Moral Principles and Political Ideology: Exploring the Mediating Role of Abstract Value Endorsements
Date of Award
Master of Science (MS)
Christina Reyna, Ph.D.
Verena Graupmann, Ph.D.
Much research has examined the association between political ideology and endorsement of distinct moral principles (e.g. Goren, 2005; Haidt & Graham, 2007; Haidt & Joseph, 2004). The associations that have typically been observed show that political liberals tend to endorse moral principles that place the individual at the center of concern, resulting in judgments of right and wrong based on caring for individuals and promoting fairness (individualizing foundations); while political conservatives tend to endorse moral principles that include the group as an equally worthy recipient of concern and priority (binding foundations), resulting in moral judgments based on maintaining and preserving important traditions, hierarchies, and social systems as well as caring for individuals and promoting fairness (Moral Foundations Theory, Haidt & Graham, 2007; Haidt & Joseph, 2004). However, research has also shown that endorsement of certain moral principles could be a result of adhering to specific political ideologies (i.e. liberalism versus conservatism) (Goren, 2005; Jost, Federico, & Napier, 2009). In addition, research has also shown that endorsement of abstract values, or overarching principles that guide our behavior, our judgment of others’ behavior, and assist us in explaining our choices, actions, beliefs, and intentions (e.g. universalism, egalitarianism, traditionalism, Schwartz, 1992), are associated with both political ideology and with endorsement of moral principles (Sverdlik, Roccas, & Sagiv, 2012).
The main goals of the current research were to 1) provide an experimental test of the causal link from endorsement of moral foundations to endorsement of specific political ideology predicted by moral foundations theory researchers and to provide an experimental test of the causal direction of endorsement of specific political ideology to endorsement of specific moral foundations predicted by some political science researchers, and 2) propose a role for abstract value endorsements as a mediator between both the morals-to-ideology link and the ideology-to- morals link. In order to accomplish these goals, I conducted two studies that each examined one direction of the causal link between political ideology and endorsement of moral principles. Study 1 manipulated endorsement of moral foundations (increase individualizing foundations versus increase binding foundations conditions) through a writing task and measured responses to questions assessing abstract value endorsement and political ideology. Study 2 manipulated endorsement of political ideology (increase conservatism versus decrease conservatism conditions), also through a writing task, and measured responses to abstract values and moral foundations questions.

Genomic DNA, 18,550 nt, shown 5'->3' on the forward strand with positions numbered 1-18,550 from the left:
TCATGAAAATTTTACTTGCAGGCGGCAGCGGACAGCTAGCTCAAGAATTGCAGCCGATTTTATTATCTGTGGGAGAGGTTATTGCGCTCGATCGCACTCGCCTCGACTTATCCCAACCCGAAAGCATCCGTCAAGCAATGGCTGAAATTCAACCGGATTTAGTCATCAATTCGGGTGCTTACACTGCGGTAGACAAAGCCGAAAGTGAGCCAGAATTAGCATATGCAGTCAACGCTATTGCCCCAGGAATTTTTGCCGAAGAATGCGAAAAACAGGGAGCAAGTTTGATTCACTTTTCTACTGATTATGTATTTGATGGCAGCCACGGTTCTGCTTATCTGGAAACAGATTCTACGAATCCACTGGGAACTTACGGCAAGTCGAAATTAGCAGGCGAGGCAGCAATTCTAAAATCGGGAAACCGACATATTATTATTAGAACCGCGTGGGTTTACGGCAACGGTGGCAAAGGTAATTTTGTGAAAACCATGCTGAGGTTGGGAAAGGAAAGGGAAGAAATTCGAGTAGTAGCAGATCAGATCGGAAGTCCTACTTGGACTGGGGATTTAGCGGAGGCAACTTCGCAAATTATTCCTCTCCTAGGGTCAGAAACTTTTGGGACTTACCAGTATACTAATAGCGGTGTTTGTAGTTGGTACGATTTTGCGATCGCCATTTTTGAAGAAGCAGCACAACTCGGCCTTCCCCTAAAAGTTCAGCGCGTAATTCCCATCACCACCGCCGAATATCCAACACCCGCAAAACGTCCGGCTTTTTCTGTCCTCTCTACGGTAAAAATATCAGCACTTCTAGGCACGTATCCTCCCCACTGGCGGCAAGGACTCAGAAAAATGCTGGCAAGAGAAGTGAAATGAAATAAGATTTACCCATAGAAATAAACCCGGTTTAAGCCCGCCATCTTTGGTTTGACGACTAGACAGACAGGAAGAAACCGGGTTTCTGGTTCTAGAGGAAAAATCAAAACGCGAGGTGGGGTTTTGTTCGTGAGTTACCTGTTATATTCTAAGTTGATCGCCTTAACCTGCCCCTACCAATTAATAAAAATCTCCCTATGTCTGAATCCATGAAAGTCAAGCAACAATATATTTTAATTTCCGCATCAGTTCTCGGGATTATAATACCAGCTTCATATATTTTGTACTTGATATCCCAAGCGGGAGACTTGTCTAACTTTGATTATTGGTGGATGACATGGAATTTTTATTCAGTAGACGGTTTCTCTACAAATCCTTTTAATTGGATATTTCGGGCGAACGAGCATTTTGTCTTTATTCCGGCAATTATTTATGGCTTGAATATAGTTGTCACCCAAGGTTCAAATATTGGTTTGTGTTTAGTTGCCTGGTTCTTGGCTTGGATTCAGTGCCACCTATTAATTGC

For Study 1, I expected that those in the increase individualizing foundations condition would report more liberal leaning political ideology and that those in the increase binding foundations conditions would report more conservative political ideology. However, these associations would be mediated by endorsement of certain abstract values associated with the primed moral foundations. For Study 2, I expected that those in the increase conservatism condition would report greater endorsement of binding foundations and that those in the decrease conservatism condition would report greater endorsement of individualizing foundations. Again, these associations would be mediated by endorsement of specific abstract values associated with the primed political ideology.
The results of Study 1 were inconclusive at best. Manipulating one’s moral foundation endorsement had no effect on their political ideology or their endorsement of specific abstract values within the context of this study. The current research showed that it is difficult to manipulate people’s locus of moral concern, which in turn makes it difficult to predict how those concerns will relate to their political ideology. The Study 2 data revealed that a relationship does exist between political ideology and moral principle endorsement and that this relationship was at least partially explained by the values that one endorsed. While the Study 1 was unsuccessful at manipulating moral foundation endorsement, it did shed some light on areas for future research to further address the methodological shortcomings. By taking into account the presented suggestions for future research, it may be possible to more clearly identify the causal role that moral concerns may have on one’s political ideology. And even though the results of Study 2 are not completely conclusive, they get us on the right track to further discovering the complex relationship between ideology, morality, and values.
Washburn, Anthony N., "Moral Principles and Political Ideology: Exploring the Mediating Role of Abstract Value Endorsements" (2013). College of Science and Health Theses and Dissertations. 53.